Someone said "Your Backlist is the gift that keeps on giving."The Four books mentioned above published by Five Star, do indeed, keep  on giving,and my hope is that this self published book, Safe Harbor will also achieve continued success. It is a good summer read.


Friday, June 19, 2015

What did you want to be when you grew up?

Many of us authors can truthfully answer, "We always dreamed of being a novelist." But is that strictly true? 

When I was seven, I wanted to be Doris Day and sing my way to the silver screen. I knew I didn't have much of a chance though because I didn't have blonde hair or freckles, but I could belt out a pretty good rendition of Que Sera Sera. If I had kept trying and improving, I might have been successful, but I went on to other artistic means of expression.

Drawing on every scrap of paper or margins of newspapers and notebooks drove me to dream about being a famous artist. My idols at an early age were book illustrators. Those guys could draw anything and everything. When I got married my grandmother gifted me with several notebooks of drawings she had saved from those early days. I've continued to draw and paint portraits of interesting people for many years, but famous - I think not.

As a teen, in between art class and choir, I tried my hand at writing poetry and song lyrics. I believe I filled one notebook and realized I wasn't destined to be a poet or song writer (too verbose).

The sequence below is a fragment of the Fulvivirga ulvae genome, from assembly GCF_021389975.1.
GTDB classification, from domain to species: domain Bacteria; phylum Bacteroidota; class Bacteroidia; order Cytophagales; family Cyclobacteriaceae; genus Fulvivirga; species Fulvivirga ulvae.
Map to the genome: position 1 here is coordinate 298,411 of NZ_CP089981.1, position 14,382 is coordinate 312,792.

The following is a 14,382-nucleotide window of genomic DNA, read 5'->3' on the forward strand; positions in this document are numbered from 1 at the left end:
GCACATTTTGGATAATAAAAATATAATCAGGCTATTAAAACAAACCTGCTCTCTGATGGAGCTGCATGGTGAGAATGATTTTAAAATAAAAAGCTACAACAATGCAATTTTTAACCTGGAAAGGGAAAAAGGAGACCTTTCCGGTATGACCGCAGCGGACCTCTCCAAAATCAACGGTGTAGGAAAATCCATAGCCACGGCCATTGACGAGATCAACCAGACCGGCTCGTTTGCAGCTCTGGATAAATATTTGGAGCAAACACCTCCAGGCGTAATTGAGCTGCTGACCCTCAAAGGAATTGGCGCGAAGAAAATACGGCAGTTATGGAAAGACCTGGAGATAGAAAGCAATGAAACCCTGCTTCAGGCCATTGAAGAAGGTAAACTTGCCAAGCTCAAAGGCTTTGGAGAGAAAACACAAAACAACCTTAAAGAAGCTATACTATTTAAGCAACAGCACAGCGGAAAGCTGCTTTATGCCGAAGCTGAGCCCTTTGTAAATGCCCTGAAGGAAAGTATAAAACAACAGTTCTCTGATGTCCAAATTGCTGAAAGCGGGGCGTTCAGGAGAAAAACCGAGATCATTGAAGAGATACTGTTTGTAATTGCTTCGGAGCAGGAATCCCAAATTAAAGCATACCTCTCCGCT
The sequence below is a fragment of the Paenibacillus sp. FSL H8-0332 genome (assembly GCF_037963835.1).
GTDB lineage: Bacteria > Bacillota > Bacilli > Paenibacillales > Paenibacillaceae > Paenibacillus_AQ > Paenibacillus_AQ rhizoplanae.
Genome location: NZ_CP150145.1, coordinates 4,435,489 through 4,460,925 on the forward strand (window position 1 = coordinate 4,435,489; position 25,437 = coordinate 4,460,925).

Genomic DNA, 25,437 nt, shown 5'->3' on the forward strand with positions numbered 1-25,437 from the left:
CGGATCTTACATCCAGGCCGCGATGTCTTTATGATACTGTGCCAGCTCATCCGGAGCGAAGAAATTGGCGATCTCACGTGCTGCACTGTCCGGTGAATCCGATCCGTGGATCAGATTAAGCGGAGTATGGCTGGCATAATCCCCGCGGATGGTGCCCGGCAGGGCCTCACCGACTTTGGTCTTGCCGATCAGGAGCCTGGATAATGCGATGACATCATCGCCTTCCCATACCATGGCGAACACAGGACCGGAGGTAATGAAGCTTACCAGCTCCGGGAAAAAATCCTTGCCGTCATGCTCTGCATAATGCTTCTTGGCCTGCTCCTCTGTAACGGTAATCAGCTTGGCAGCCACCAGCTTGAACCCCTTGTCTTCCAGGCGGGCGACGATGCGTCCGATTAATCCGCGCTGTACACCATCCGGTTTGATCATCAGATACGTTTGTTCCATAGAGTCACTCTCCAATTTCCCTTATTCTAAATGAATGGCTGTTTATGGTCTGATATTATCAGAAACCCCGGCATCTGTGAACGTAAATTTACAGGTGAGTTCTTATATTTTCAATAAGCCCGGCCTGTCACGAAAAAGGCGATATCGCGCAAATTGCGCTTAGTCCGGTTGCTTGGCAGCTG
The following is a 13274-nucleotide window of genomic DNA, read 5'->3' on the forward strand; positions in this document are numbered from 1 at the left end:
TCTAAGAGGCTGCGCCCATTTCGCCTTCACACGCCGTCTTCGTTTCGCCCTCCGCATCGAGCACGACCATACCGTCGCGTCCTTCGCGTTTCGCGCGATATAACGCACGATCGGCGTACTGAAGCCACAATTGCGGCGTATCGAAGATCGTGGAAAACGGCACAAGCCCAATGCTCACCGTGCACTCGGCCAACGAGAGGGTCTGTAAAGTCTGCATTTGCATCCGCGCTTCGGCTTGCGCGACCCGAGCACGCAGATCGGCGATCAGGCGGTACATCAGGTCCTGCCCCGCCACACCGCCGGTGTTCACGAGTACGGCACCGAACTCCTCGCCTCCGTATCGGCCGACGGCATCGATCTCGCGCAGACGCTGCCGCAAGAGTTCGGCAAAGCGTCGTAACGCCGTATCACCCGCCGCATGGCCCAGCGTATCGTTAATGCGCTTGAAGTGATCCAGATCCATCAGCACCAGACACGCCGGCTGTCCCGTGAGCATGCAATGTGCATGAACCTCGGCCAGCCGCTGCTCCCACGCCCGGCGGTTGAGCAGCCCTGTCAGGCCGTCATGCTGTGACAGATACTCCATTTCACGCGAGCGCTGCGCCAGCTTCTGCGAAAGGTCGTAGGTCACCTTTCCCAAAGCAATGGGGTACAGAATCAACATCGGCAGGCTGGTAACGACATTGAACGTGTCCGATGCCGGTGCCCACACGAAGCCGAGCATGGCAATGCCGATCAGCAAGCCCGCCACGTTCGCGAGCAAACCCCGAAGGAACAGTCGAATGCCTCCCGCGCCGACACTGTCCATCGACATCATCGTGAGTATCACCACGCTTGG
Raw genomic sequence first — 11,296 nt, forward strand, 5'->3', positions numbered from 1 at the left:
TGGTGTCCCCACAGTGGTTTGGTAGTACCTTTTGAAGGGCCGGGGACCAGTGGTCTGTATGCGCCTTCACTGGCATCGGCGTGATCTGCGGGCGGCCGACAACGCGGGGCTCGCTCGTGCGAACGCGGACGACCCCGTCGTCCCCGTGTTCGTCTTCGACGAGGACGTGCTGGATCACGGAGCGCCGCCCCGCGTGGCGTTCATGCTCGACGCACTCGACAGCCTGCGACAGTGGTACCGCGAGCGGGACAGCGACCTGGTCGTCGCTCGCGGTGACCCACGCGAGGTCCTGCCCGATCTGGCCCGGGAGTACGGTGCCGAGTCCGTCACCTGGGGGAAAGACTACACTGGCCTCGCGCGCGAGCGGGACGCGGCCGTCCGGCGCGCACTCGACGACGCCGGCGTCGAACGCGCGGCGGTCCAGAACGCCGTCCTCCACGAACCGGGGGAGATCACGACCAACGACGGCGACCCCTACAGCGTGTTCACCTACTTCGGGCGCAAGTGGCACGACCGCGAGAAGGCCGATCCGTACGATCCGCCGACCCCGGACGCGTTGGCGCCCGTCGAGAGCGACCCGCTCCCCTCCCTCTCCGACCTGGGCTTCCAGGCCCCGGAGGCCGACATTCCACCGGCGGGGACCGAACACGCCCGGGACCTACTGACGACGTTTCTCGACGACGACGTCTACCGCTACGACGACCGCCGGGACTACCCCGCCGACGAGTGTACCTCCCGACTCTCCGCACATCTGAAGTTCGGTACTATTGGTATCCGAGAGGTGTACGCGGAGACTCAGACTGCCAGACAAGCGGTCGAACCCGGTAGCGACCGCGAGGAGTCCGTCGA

My best friend Maxine told me I've always been a writer, expressing the most interesting situations via notes in class. Another friend, Karen, said my chatty letters made her feel like I was narrating instead of just telling the latest news. In college, I began to dream of writing a novel (as if I didn't already have plenty of papers to write). One of my professors encouraged me to pursue my fiction writing dream and so it began. Notebooks filled with scenes and characters, which led me to my first novel, Feisty Family Values. It took ten years from conception to print, but it's a beautiful book. (Five Star does great covers!)

Now, instead of creating portraits with paint, I create them with words. It's still a fairly long process, often starting with a picture in my mind of a character, a place, a scene, and a feeling. All authors strive to invoke feeling in our readers and to create a world they want to visit.

Did I dream of being a novelist? Yes, and I kept at it until I learned the craft, understood the publishing industry (which we all know is constantly changing), and ultimately told a story that others wanted to read.